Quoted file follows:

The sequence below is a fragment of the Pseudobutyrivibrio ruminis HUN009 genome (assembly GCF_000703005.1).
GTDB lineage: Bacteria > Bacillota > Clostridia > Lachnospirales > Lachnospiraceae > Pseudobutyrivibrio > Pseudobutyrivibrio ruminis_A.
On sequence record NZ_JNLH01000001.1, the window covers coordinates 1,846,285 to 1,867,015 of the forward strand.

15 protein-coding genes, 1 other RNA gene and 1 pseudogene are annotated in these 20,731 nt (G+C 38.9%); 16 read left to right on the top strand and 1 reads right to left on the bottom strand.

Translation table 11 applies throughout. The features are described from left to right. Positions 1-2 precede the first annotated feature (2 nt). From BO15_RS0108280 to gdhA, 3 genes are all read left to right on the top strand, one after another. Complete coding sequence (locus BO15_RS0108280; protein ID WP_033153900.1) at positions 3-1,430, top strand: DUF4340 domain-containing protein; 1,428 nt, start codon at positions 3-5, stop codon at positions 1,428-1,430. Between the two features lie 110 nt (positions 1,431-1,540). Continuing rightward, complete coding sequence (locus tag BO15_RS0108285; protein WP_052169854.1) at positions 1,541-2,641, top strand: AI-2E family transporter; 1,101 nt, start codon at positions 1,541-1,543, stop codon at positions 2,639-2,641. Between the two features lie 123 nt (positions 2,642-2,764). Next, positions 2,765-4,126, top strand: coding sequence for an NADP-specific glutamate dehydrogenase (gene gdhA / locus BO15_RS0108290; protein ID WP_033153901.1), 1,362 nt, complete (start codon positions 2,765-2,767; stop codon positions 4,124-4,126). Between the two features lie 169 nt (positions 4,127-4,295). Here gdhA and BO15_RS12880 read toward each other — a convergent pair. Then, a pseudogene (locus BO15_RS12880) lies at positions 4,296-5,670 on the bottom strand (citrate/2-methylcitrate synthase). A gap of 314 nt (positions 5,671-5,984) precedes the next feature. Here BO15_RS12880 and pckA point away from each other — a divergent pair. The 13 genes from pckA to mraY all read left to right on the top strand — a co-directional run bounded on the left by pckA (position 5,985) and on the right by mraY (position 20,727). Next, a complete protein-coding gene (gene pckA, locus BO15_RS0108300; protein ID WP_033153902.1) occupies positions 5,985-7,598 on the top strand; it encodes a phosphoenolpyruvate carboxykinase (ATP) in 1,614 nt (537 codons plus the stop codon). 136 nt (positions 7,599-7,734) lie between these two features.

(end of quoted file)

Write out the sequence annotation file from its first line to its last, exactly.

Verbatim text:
The sequence below is a fragment of the Pseudobutyrivibrio ruminis HUN009 genome (assembly GCF_000703005.1).
GTDB lineage: Bacteria > Bacillota > Clostridia > Lachnospirales > Lachnospiraceae > Pseudobutyrivibrio > Pseudobutyrivibrio ruminis_A.
On sequence record NZ_JNLH01000001.1, the window covers coordinates 1,846,285 to 1,867,015 of the forward strand.

15 protein-coding genes, 1 other RNA gene and 1 pseudogene are annotated in these 20,731 nt (G+C 38.9%); 16 read left to right on the top strand and 1 reads right to left on the bottom strand.

Translation table 11 applies throughout. The features are described from left to right. Positions 1-2 precede the first annotated feature (2 nt). From BO15_RS0108280 to gdhA, 3 genes are all read left to right on the top strand, one after another. Complete coding sequence (locus BO15_RS0108280; protein ID WP_033153900.1) at positions 3-1,430, top strand: DUF4340 domain-containing protein; 1,428 nt, start codon at positions 3-5, stop codon at positions 1,428-1,430. Between the two features lie 110 nt (positions 1,431-1,540). Continuing rightward, complete coding sequence (locus tag BO15_RS0108285; protein WP_052169854.1) at positions 1,541-2,641, top strand: AI-2E family transporter; 1,101 nt, start codon at positions 1,541-1,543, stop codon at positions 2,639-2,641. Between the two features lie 123 nt (positions 2,642-2,764). Next, positions 2,765-4,126, top strand: coding sequence for an NADP-specific glutamate dehydrogenase (gene gdhA / locus BO15_RS0108290; protein ID WP_033153901.1), 1,362 nt, complete (start codon positions 2,765-2,767; stop codon positions 4,124-4,126). Between the two features lie 169 nt (positions 4,127-4,295). Here gdhA and BO15_RS12880 read toward each other — a convergent pair. Then, a pseudogene (locus BO15_RS12880) lies at positions 4,296-5,670 on the bottom strand (citrate/2-methylcitrate synthase). A gap of 314 nt (positions 5,671-5,984) precedes the next feature. Here BO15_RS12880 and pckA point away from each other — a divergent pair. The 13 genes from pckA to mraY all read left to right on the top strand — a co-directional run bounded on the left by pckA (position 5,985) and on the right by mraY (position 20,727). Next, a complete protein-coding gene (gene pckA, locus BO15_RS0108300; protein ID WP_033153902.1) occupies positions 5,985-7,598 on the top strand; it encodes a phosphoenolpyruvate carboxykinase (ATP) in 1,614 nt (537 codons plus the stop codon). 136 nt (positions 7,599-7,734) lie between these two features.